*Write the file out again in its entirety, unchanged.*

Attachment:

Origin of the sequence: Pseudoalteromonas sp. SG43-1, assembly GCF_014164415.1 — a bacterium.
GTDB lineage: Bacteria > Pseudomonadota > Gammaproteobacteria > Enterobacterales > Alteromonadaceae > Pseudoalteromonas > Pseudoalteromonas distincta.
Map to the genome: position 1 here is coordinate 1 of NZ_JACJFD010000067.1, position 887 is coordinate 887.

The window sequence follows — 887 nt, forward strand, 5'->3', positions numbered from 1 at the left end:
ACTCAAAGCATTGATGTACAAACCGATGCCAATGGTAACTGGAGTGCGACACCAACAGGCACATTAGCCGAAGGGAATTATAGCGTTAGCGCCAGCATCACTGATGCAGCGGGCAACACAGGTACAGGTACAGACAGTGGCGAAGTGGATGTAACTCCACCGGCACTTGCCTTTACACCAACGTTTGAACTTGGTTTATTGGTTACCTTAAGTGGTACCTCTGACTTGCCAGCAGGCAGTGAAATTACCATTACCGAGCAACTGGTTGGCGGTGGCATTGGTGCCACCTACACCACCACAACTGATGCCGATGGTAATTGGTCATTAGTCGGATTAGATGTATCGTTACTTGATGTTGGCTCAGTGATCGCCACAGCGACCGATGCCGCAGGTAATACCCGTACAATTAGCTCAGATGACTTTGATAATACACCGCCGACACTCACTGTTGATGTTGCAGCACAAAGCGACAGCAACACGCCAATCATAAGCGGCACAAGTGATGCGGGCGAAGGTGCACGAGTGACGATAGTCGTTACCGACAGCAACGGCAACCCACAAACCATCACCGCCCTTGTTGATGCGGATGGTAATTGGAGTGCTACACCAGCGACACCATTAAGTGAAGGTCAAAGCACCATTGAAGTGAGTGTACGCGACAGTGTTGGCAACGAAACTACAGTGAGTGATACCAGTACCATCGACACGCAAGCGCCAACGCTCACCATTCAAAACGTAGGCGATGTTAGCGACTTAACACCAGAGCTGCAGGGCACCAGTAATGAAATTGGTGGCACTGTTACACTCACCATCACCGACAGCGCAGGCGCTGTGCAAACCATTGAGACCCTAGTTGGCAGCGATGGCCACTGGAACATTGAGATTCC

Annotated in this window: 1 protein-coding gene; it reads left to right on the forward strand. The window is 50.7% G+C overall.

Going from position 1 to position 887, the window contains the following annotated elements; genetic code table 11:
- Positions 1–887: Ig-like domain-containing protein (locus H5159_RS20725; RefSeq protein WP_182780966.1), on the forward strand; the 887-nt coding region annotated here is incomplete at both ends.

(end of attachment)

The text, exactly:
Origin of the sequence: Pseudoalteromonas sp. SG43-1, assembly GCF_014164415.1 — a bacterium.
GTDB lineage: Bacteria > Pseudomonadota > Gammaproteobacteria > Enterobacterales > Alteromonadaceae > Pseudoalteromonas > Pseudoalteromonas distincta.
Map to the genome: position 1 here is coordinate 1 of NZ_JACJFD010000067.1, position 887 is coordinate 887.

The window sequence follows — 887 nt, forward strand, 5'->3', positions numbered from 1 at the left end:
ACTCAAAGCATTGATGTACAAACCGATGCCAATGGTAACTGGAGTGCGACACCAACAGGCACATTAGCCGAAGGGAATTATAGCGTTAGCGCCAGCATCACTGATGCAGCGGGCAACACAGGTACAGGTACAGACAGTGGCGAAGTGGATGTAACTCCACCGGCACTTGCCTTTACACCAACGTTTGAACTTGGTTTATTGGTTACCTTAAGTGGTACCTCTGACTTGCCAGCAGGCAGTGAAATTACCATTACCGAGCAACTGGTTGGCGGTGGCATTGGTGCCACCTACACCACCACAACTGATGCCGATGGTAATTGGTCATTAGTCGGATTAGATGTATCGTTACTTGATGTTGGCTCAGTGATCGCCACAGCGACCGATGCCGCAGGTAATACCCGTACAATTAGCTCAGATGACTTTGATAATACACCGCCGACACTCACTGTTGATGTTGCAGCACAAAGCGACAGCAACACGCCAATCATAAGCGGCACAAGTGATGCGGGCGAAGGTGCACGAGTGACGATAGTCGTTACCGACAGCAACGGCAACCCACAAACCATCACCGCCCTTGTTGATGCGGATGGTAATTGGAGTGCTACACCAGCGACACCATTAAGTGAAGGTCAAAGCACCATTGAAGTGAGTGTACGCGACAGTGTTGGCAACGAAACTACAGTGAGTGATACCAGTACCATCGACACGCAAGCGCCAACGCTCACCATTCAAAACGTAGGCGATGTTAGCGACTTAACACCAGAGCTGCAGGGCACCAGTAATGAAATTGGTGGCACTGTTACACTCACCATCACCGACAGCGCAGGCGCTGTGCAAACCATTGAGACCCTAGTTGGCAGCGATGGCCACTGGAACATTGAGATTCC

Annotated in this window: 1 protein-coding gene; it reads left to right on the forward strand. The window is 50.7% G+C overall.

Going from position 1 to position 887, the window contains the following annotated elements; genetic code table 11:
- Positions 1–887: Ig-like domain-containing protein (locus H5159_RS20725; RefSeq protein WP_182780966.1), on the forward strand; the 887-nt coding region annotated here is incomplete at both ends.